“Cotty Saltonstall had the best line-up of activities organized for us that included GaGa Ball in the lodge, big time baseball games with batting stats, and capture the beanbag games around the rocks of Blueberry Hill. But my favorite memory of Cotty is on Sunday evenings when we would hike out to the Point, and Cotty would read to us. A lot of boys our age had short attention spans, but Cotty would read stories about friendship and good character that we could tell we should listen to. He would help us reflect on the Sunday lessons throughout the week. We would run around camp in our activities, and be influenced by those Sunday lessons to be mentally tougher, more helpful, more forgiving, and better friends.”
We’re sharing “Spark Stories” this month — short anecdotes about important Chewonki mentors and the lessons they imparted — and we couldn’t be more pleased to share these inspiring memories of Endicott “Cotty” Saltonstall from Peter Slovenski.
Saltonstall held the revered position of “Papa Woodchuck” at Camp Chewonki for Boys in the 1950s and 60s, meaning he was the lead counselor for our youngest campers aged seven, eight, and nine. During his tenure, he inspired dozens of children to develop a deep appreciation for the natural world, and Slovenski took to the camp experience like a fish to water. Within a few years he became Papa Woodchuck himself. More than that, Saltonstall inspired Slovenski to pursue a career in education –he coached track and field at Bowdoin College for 30+ years and later founded Slovenski Camp in Raymond, ME.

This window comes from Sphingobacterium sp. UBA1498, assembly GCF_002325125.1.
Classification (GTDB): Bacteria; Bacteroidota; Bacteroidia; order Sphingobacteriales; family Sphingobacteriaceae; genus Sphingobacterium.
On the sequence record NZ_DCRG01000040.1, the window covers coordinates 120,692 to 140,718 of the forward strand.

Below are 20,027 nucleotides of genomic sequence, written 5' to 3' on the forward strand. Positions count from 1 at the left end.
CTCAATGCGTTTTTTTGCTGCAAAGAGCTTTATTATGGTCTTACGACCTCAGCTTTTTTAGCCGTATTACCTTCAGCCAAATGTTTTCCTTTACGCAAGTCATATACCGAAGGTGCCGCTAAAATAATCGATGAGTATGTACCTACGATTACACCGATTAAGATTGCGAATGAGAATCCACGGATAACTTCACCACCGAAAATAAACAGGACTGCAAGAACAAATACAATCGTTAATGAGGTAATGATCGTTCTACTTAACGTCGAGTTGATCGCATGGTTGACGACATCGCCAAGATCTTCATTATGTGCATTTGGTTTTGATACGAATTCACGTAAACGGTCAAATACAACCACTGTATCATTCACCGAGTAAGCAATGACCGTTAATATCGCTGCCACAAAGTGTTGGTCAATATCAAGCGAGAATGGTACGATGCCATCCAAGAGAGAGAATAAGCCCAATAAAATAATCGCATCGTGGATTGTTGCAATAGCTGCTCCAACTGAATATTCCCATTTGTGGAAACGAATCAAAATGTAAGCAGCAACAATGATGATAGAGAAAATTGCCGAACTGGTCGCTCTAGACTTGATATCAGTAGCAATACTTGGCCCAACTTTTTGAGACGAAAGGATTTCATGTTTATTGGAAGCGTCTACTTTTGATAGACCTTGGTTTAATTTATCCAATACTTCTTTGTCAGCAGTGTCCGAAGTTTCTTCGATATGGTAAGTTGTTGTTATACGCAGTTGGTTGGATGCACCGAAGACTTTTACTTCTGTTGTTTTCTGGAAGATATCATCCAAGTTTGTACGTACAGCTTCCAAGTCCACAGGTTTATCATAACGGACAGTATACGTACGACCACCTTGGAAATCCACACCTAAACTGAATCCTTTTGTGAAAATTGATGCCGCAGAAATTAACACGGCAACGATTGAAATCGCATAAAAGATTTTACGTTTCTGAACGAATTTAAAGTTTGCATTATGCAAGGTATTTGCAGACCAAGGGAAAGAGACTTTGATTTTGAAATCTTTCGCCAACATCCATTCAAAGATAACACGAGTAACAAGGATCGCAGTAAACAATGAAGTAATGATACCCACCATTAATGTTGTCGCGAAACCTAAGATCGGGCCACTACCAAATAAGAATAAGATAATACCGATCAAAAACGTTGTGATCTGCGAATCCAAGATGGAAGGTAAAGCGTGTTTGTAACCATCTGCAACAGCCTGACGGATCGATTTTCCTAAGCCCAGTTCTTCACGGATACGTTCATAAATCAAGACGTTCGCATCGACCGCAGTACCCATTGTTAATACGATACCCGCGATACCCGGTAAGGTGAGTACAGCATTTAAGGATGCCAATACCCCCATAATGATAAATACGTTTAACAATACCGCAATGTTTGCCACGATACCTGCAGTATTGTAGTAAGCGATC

“During my 40 years of working in education and 40 summers of working at summer camps, Cotty was the best educational leader I ever saw. He brought an amazing combination of adventure, history, enthusiasm, humor, and high standards to the Woodchuck program. He was an inspiring role model for anyone going into education,” writes Slovenski.
Saltonstall says he cherished his role as Papa Woodchuck. “I was in the role for 3-4 years and I loved it. Our aim at the time was to give the kids the time of their lives and also to impart values that would serve them well later,” he says. “We helped [the campers] take a few steps on the path to becoming young adults,” Saltonstall continues, “and we took care of the tender side, too,” by providing comfort when campers felt homesick, scraped their knees, or were in the mood for a silly story or song.
Slovenski says that his family camp is “the same kind of experience I remember from Camp Chewonki,” he writes. “We make sacrifices for the good of the campers, and then we gradually help the campers learn to start sacrificing for others as well.”
We would be remiss to not mention one of the most important lessons Slovenski says he learned from Saltonstall: good sportsmanship. “The best epigram I learned from Cotty at Chewonki was that it’s not whether you win or lose, but how you play the game. [As Bowdoin’s track and field coach], I’m most proud of the way Bowdoin athletes played the game,” he writes.
We want to offer Peter a huge thank you for sharing his “Spark Story” with us, and we hope that reading this blog will inspire you to check out our 360 Full Circle Challenge, a matching gift opportunity to continue the grand tradition of sharing with those who come next. Please help us achieve this amazing goal by making a contribution to the Chewonki Annual Fund before December 31st!